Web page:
Fungi: Basidiomycota: Agaricomycetes: Russulales: Russulaceae: Lactarius deceptivus Peck
Synonym: Lactifluus deceptivus.
Common name: Deceptive Milky.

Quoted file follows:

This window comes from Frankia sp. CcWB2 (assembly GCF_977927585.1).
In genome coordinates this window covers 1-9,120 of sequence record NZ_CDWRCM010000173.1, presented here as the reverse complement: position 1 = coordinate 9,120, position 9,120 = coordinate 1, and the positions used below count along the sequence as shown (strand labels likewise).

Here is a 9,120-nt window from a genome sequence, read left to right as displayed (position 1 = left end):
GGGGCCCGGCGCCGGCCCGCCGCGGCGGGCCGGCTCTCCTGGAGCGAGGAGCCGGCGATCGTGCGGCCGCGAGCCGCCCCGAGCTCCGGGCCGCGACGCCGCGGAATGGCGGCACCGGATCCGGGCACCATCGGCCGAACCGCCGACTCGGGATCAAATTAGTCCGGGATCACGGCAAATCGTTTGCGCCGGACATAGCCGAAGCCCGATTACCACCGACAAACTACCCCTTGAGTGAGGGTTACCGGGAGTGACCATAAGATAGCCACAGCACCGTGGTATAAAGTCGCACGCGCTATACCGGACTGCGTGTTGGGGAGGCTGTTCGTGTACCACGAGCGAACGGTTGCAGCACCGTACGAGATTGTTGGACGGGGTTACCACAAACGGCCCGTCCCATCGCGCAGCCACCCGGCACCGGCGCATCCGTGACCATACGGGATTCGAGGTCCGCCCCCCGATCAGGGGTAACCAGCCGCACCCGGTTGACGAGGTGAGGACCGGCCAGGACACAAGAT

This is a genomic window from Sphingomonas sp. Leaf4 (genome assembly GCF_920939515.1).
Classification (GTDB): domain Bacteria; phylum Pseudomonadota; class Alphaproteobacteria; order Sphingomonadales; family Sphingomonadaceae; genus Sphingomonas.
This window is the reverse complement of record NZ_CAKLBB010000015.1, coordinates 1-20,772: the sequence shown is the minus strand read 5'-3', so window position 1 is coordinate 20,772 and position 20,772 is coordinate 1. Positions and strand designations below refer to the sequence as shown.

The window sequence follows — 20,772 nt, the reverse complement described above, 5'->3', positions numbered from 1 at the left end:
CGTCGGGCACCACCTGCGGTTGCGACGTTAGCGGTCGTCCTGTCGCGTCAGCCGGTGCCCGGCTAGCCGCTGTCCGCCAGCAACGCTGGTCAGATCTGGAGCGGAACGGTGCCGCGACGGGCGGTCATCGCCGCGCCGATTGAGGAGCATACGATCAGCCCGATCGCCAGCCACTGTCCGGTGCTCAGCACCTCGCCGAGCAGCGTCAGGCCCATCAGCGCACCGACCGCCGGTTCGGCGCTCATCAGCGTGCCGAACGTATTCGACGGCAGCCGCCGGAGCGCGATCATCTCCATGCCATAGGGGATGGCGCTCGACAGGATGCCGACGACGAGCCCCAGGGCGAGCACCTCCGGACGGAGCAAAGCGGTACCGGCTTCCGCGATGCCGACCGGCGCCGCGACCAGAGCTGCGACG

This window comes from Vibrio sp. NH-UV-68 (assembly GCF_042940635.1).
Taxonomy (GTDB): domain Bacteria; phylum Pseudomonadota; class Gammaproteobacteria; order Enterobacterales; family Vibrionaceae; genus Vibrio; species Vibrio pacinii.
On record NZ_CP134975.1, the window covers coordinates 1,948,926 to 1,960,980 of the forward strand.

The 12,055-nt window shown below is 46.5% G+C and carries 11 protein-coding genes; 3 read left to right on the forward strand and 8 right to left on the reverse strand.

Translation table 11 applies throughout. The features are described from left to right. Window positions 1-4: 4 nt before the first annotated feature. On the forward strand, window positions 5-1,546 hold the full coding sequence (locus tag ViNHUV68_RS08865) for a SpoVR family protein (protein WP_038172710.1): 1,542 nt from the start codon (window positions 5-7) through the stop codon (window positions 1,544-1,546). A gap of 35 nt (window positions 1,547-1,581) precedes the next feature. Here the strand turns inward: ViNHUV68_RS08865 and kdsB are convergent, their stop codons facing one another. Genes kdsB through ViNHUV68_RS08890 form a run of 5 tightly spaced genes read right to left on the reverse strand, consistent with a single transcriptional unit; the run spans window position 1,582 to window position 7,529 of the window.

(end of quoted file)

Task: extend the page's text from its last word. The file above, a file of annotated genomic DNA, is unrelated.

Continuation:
Extract from Wikipedia article: Lactifluus deceptivus (synonym Lactarius deceptivus), commonly known as the deceiving milkcap, is a common species of fungus in the Russulaceae family. It is found throughout eastern North America on the ground in coniferous forests near hemlock or deciduous forests near oak, and in oak-dominated forests of Costa Rica. It produces large mushrooms with funnel-shaped caps reaching up to 25 cm (9.8 in) in diameter, on top of hard white stems that may reach 4–10 cm (1.6–3.9 in) long and up to 3 cm (1.2 in) thick. The gills are closely spaced together and yellowish-cream in color. When young, the cap is white in all parts, but the depressed center becomes dull brownish in age and breaks up into scales. The edge of the cap has a roll of cottony tissue that collapses as the cap expands. The surface of the stem—especially near the base—has a velvety texture. The mushroom "bleeds" a milky white acrid latex when it is cut or injured. The fruit bodies are edible, but have a bitter taste that can be removed with cooking. Similar milk-cap species with which L. deceptivus might be confused include Lactifluus piperatus, L. pseudodeceptivus, L. caeruleitinctus, L. subvellereus, Lactarius arcuatus and Lactarius parvulus.
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